The racial tensions caused by laïcité explain the rising popularity of France’s right-wing populist party, le Front National (FN). The FN was originally headed by Jean-Marie Le Pen — best described as the French equivalent to Donald Trump — an easily-hated Holocaust-denier and social conservative termed le diable (the devil) by the French press. His daughter, Marine Le Pen, has since toned down the party’s overt racism and moved it towards the French political mainstream, making it significantly more palatable despite its xenophobic party platform. The FN, which Le Pen has described as “the only party to defend an authentically French republic” and “the preservation of our way of life,” appeals to a population dealing with a backlash against laïcité, a value by which France has proudly defined itself for decades.
Further consequences of French race policy have become evident in the aftermath of the two tragic attacks by ISIS-connected radicals that occurred last year in Paris. In the days following January’s Charlie Hebdo attacks, global media presented the attacks as a unifying event for thousands. Chanting, “Je Suis Charlie” in spontaneous vigil, citizens around the globe cited the shootings as an attack on free speech. This view was bolstered by President Hollande’s official remark that “The Republic stands for free speech … that’s what the murderers were attacking.” The reaction in different circles, however, provides a larger look at an issue that was painted by the French as one of freedom of speech and of the press. First, almost no Muslims marched in the “Je Suis Charlie” protest, which was primarily composed of white Parisiens from Paris’ richer central neighborhoods. Public school students in largely Muslim suburbs refused to obey the national minute of silence for the victims of Charlie Hebdo.
Soon after these incidents, a national holiday for laïcité was declared, and since September, students and parents have had to sign a laïcité charter to “demonstrate their willingness to respect it.” Such regulations have only served to further alienate the Muslim community, with whom strained tensions over laïcité already exist. By propagating such measures concerning laïcité, the government inadvertently admitted that Charlie Hebdo was not merely about free speech, but also religion and race.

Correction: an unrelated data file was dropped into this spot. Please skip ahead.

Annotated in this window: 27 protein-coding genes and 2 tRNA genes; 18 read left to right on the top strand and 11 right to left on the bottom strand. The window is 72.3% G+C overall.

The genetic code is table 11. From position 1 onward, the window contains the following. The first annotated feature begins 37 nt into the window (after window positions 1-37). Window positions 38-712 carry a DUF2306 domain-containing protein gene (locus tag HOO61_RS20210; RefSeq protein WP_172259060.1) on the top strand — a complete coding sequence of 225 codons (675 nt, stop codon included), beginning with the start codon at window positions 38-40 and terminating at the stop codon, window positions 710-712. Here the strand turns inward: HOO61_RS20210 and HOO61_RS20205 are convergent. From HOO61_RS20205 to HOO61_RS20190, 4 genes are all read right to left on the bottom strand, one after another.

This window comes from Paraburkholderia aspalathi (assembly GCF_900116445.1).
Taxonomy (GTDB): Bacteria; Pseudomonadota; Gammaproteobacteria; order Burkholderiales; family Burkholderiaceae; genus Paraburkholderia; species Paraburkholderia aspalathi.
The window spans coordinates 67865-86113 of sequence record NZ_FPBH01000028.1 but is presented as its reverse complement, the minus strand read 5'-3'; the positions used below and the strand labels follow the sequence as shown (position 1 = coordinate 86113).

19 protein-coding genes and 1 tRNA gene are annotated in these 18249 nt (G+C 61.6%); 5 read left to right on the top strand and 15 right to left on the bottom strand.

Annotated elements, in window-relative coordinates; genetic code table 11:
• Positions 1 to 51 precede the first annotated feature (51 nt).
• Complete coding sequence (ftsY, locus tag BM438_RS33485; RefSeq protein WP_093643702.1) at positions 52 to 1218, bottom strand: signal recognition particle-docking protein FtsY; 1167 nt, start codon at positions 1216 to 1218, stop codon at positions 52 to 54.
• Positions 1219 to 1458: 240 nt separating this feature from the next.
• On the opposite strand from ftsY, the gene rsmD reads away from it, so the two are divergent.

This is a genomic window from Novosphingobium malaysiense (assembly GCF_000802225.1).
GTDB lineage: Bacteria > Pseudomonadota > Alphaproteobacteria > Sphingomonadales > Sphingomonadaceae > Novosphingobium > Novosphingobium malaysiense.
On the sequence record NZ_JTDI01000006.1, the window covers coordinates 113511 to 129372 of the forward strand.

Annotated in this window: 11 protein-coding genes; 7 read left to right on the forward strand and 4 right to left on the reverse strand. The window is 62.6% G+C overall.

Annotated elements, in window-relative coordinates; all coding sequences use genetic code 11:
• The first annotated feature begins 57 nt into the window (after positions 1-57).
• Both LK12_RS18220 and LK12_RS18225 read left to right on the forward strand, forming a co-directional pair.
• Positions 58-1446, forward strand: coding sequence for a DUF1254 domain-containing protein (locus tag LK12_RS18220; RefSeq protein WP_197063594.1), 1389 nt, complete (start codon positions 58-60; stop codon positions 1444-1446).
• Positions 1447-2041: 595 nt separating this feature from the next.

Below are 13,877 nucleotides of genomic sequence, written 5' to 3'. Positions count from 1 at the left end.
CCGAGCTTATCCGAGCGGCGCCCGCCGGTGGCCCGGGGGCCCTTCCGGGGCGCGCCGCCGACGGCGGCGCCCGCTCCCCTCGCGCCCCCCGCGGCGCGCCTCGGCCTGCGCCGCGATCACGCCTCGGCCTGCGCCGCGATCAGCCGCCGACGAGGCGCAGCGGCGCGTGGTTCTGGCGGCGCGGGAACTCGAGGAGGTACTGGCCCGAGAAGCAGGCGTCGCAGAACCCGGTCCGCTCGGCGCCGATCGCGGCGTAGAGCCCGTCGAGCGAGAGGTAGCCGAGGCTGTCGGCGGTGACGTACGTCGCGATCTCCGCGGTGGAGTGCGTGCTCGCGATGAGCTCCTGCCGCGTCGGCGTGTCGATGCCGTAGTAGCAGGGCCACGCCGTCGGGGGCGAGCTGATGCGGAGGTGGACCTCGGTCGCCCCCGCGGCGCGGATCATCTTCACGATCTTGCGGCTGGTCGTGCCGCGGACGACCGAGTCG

Viewing the events in January as a unifying rallying point for French citizens obscures the voices and grievances of minority groups. Abuse of French Muslims rose to an all-time high after the Charlie Hebdo attacks, with attacks against these citizens increasing fivefold. In addition, even secular Jews are fleeing France at an alarming rate, afraid to proclaim their ethnicity, in fear of being associated with “practising” religious Jews. But even between Jews and Muslims, France’s history of Holocaust involvement and laws against anti-semitism as lending itself to more favorable treatment of the Jews. In 2009, a Charlie Hebdo editor who made a quip about Jews was fired and promptly prosecuted for anti-semitism, while cartoons against Mohammed and Islam were defended as expressing “freedom of speech.”
The urgency of examining such questions of race and ethnicity has become even more evident in the wake of the more recent terrorist attacks by the Islamic State. France, which has has been involved in fighting the Islamic State in Iraq, decided in September to expand its aerial attacks to Syria as well. While the Paris attacks were a retaliation and warning to the French government, Paris was also likely targeted because of its isolated, alienated, and impoverished Muslim population, many of whom live in banlieues — a French word literally translated as suburbs, but which has now taken on the negative connotation of slums. The banlieues are perfect incubators for terrorism, where youths with little sense of identity and bleak prospects for the future are attracted to the brotherhood and direction offered by radical Islam. Last year, France already produced the largest number of Islamic State recruits of any Western country. Anticipating a reaction that conflates all Muslims with terrorists, similar to that of the Charlie Hebdo aftermath, the Islamic State may have hoped to further isolate the Muslim population and gain more French recruits.
Even more troubling was how the the attacks affected the results of France’s regional elections in December, in which the FN ultimately gained of 27 percent of the national vote. The party was unable to maintain its initial score of 40 percent to the second and final round of elections because of the Socialists’ decision to withdraw regional candidates and ensure victories for the Republicans, rather than the FN. Still, the FN’s near-victory is a continuation of a trend of increasingly successful elections over the past few years for the FN. Such support for a party whose leader recently said that “to merit French nationality, you have to speak French, eat French and live French,” can only spell trouble for minorities in France.